One of the most common reasons for a training session to fail is by increasing the difficulty too quickly particularly in terms of distractions. A common example of this is when teaching a recall outdoors. Many owners struggle with recalling their dog out in the park. Usually, because the recall is attempted when there are too many distractions instead of being practiced at quieter times first. It’s just too big of a step up in difficulty to go from recall at home to a recall from other people and dogs especially if you don't have an exciting reward to offer on your dog's return. A special toy that only comes out for recalls is a great way to keep up your dog’s enthusiasm to come back to you when there are lots of doggy playmates around.
When other dogs and people are too close during a training session your dog’s level of distraction will quickly tell you so. For dogs that react towards other dogs and or people by lunging and barking, your dog is telling you that you need more space. You can’t learn when you are stressed out or over excited and neither can your dog. So, if your dog has no focus take this as useful indicator that you need some more distance.
If you find your dog tends to bark, bite the lead and jump about whilst you are trying to train, this is an indication that your dog is getting frustrated. Training sessions that are short and sweet are preferable to a training session that goes on too long. A couple of minutes followed by a quick break is generally more effective than a lengthy session. If your dog is barking, then you need to reward faster and build up the duration between rewards slowly. Some dogs just get so excited for that tasty treat they struggle to contain themselves. You could also work on some self-control exercises such as a ‘stay’ and ‘leave it.’ If your dog is lead biting and jumping about, you may also need to make the training a little easier as you could be asking for something your dog doesn’t understand or is finding too difficult to perform.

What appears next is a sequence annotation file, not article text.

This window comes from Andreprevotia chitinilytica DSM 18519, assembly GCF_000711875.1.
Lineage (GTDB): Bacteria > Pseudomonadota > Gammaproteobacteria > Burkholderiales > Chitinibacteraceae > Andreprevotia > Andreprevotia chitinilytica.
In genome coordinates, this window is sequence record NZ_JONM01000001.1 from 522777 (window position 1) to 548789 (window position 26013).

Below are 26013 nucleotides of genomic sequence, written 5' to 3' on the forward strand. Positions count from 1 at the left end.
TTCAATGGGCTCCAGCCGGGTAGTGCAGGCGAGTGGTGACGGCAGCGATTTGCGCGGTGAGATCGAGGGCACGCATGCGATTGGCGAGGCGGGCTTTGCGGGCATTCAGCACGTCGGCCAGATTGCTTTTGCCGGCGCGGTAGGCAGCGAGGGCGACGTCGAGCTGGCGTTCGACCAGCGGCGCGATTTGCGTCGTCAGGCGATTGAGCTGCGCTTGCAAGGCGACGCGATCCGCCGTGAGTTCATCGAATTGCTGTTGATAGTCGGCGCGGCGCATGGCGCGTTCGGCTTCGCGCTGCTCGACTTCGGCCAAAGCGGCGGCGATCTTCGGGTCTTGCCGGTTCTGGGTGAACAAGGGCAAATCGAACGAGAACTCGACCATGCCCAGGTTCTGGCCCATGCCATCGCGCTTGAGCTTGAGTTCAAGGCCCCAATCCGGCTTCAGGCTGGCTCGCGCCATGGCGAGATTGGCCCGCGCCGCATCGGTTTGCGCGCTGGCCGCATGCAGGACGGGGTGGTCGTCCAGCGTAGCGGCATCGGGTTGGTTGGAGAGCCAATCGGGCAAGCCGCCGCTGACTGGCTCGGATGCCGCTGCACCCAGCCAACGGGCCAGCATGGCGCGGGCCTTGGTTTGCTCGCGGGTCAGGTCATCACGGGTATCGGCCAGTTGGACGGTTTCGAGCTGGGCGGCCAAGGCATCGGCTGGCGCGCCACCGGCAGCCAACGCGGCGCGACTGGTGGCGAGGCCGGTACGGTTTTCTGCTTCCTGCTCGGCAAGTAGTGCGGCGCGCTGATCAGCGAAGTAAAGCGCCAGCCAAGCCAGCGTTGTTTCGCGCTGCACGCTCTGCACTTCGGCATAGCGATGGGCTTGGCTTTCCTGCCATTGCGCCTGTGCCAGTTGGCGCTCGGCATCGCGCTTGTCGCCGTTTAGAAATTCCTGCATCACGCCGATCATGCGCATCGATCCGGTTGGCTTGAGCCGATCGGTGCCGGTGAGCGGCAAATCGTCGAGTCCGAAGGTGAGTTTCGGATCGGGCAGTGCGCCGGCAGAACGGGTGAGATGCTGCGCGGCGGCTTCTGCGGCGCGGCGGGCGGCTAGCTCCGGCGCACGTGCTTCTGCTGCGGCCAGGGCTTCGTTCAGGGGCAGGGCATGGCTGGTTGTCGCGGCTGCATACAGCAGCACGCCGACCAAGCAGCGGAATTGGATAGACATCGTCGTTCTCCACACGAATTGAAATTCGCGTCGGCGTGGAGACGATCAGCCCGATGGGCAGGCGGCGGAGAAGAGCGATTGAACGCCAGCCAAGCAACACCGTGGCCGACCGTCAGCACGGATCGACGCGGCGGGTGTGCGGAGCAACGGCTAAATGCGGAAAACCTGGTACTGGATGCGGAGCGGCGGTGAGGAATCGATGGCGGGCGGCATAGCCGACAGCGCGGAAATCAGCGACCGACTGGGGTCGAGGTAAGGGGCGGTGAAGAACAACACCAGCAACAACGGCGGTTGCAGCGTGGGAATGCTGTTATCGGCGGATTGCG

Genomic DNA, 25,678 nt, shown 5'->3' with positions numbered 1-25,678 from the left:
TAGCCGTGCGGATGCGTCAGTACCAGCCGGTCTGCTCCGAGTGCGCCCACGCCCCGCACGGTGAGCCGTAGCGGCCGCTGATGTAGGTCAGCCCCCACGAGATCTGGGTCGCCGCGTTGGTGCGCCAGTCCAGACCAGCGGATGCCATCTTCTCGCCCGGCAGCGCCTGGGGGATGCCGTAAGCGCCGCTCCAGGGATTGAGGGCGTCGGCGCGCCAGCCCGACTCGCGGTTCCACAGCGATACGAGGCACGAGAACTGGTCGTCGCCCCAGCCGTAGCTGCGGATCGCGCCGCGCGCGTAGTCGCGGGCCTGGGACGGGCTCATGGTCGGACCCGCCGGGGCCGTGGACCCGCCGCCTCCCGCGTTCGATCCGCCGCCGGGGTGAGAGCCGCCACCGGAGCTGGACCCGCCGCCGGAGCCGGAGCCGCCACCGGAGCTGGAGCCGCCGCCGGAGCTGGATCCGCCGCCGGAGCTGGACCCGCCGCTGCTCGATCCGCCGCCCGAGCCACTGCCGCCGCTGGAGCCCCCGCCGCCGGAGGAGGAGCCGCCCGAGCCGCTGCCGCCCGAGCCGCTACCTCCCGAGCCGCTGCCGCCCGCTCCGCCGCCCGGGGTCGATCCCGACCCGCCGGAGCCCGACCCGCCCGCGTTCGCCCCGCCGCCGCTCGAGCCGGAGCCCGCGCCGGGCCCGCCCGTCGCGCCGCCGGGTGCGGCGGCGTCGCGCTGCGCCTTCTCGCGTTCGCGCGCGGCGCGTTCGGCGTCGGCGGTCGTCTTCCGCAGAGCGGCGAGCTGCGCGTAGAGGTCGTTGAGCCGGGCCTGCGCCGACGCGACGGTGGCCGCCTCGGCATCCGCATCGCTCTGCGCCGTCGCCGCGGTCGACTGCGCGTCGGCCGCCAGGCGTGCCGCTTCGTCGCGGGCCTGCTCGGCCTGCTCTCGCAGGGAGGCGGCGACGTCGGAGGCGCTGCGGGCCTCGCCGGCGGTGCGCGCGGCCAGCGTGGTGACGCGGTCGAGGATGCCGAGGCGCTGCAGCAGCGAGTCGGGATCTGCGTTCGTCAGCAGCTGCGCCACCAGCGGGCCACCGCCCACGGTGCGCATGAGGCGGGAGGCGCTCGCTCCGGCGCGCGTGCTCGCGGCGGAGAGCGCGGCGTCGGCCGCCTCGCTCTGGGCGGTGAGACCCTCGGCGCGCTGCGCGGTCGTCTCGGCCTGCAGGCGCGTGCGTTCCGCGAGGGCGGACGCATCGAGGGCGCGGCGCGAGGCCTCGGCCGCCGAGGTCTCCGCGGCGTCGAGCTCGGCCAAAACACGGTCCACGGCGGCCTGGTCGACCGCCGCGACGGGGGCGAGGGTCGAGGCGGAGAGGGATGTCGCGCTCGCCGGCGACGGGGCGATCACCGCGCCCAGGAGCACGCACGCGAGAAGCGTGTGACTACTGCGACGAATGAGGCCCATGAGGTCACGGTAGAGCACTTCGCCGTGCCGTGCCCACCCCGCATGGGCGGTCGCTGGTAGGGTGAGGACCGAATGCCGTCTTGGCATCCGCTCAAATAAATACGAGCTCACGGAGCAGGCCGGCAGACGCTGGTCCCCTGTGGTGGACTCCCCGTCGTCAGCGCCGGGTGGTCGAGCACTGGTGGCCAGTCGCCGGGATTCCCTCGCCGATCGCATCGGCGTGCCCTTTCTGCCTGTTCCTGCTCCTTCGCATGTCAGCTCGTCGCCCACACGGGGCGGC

In summary, a training session that doesn’t go as planned can tell you a lot about your dog. Your dog may be stressed, frustrated or distracted. You may be asking for something that is too hard or where there are too many distractions. Your dog could be tired, need a break or simply not motivated by the reward that’s on offer. It’s important that as owners, we have realistic expectations of our dogs and don’t expect too much too soon. Dogs are sensitive to human emotions and getting frustrated or angry with your dog during training will only harm their progress and the owner-human bond. So instead of being disappointed when your training doesn’t go as planned, take it as an opportunity to learn something new about your dog. You’ll be amazed at what a difference a few small changes to your training can make.
Tamsin is a qualified animal behaviourist having obtained an MSc in Clinical Animal Behaviour from Lincoln University in 2013. In 2017 Tamsin started running Puppy School classes in Solihull, having received tutor training from renowned author, dog trainer and canine behaviourist Gwen Bailey. Prior to running Puppy School Solihull Tamsin spent over two years working at Dog’s Trust gaining valuable experience in caring for and training a wide variety of rescue dogs. In 2014 Tamsin and her husband adopted their own rescue dog, Milo, with whom Tamsin has worked successfully to reduce his reactivity towards other dogs. In addition to dog training, Tamsin enjoys writing articles and resources on the topic of dog behaviour for both professionals and dog owners.